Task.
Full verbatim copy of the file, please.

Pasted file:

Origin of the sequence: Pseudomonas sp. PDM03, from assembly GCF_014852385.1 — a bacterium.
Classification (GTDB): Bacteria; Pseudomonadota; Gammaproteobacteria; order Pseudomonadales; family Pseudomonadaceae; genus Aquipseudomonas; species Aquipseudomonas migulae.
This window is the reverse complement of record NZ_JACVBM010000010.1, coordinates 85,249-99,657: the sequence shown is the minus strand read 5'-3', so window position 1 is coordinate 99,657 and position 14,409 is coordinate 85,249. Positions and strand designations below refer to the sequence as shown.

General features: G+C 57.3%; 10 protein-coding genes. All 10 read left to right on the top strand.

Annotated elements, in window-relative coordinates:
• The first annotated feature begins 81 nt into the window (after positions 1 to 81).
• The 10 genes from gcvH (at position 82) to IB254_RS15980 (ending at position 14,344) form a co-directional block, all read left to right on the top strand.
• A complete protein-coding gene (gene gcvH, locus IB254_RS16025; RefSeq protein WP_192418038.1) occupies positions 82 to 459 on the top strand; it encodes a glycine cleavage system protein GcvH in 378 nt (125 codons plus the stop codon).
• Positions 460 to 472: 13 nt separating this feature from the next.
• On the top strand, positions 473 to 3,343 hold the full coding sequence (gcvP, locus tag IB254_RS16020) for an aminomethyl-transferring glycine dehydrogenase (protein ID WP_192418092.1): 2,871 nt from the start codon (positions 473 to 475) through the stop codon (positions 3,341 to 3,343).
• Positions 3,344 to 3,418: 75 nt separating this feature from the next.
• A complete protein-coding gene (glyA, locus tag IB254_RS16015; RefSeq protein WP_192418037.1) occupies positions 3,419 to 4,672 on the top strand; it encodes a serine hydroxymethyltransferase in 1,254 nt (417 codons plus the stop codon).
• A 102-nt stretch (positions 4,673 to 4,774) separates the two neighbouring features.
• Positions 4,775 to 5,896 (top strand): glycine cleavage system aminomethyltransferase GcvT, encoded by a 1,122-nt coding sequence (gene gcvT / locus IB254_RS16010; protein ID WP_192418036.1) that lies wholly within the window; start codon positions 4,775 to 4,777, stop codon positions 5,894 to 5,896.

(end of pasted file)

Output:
Origin of the sequence: Pseudomonas sp. PDM03, from assembly GCF_014852385.1 — a bacterium.
Classification (GTDB): Bacteria; Pseudomonadota; Gammaproteobacteria; order Pseudomonadales; family Pseudomonadaceae; genus Aquipseudomonas; species Aquipseudomonas migulae.
This window is the reverse complement of record NZ_JACVBM010000010.1, coordinates 85,249-99,657: the sequence shown is the minus strand read 5'-3', so window position 1 is coordinate 99,657 and position 14,409 is coordinate 85,249. Positions and strand designations below refer to the sequence as shown.

General features: G+C 57.3%; 10 protein-coding genes. All 10 read left to right on the top strand.

Annotated elements, in window-relative coordinates:
• The first annotated feature begins 81 nt into the window (after positions 1 to 81).
• The 10 genes from gcvH (at position 82) to IB254_RS15980 (ending at position 14,344) form a co-directional block, all read left to right on the top strand.
• A complete protein-coding gene (gene gcvH, locus IB254_RS16025; RefSeq protein WP_192418038.1) occupies positions 82 to 459 on the top strand; it encodes a glycine cleavage system protein GcvH in 378 nt (125 codons plus the stop codon).
• Positions 460 to 472: 13 nt separating this feature from the next.
• On the top strand, positions 473 to 3,343 hold the full coding sequence (gcvP, locus tag IB254_RS16020) for an aminomethyl-transferring glycine dehydrogenase (protein ID WP_192418092.1): 2,871 nt from the start codon (positions 473 to 475) through the stop codon (positions 3,341 to 3,343).
• Positions 3,344 to 3,418: 75 nt separating this feature from the next.
• A complete protein-coding gene (glyA, locus tag IB254_RS16015; RefSeq protein WP_192418037.1) occupies positions 3,419 to 4,672 on the top strand; it encodes a serine hydroxymethyltransferase in 1,254 nt (417 codons plus the stop codon).
• A 102-nt stretch (positions 4,673 to 4,774) separates the two neighbouring features.
• Positions 4,775 to 5,896 (top strand): glycine cleavage system aminomethyltransferase GcvT, encoded by a 1,122-nt coding sequence (gene gcvT / locus IB254_RS16010; protein ID WP_192418036.1) that lies wholly within the window; start codon positions 4,775 to 4,777, stop codon positions 5,894 to 5,896.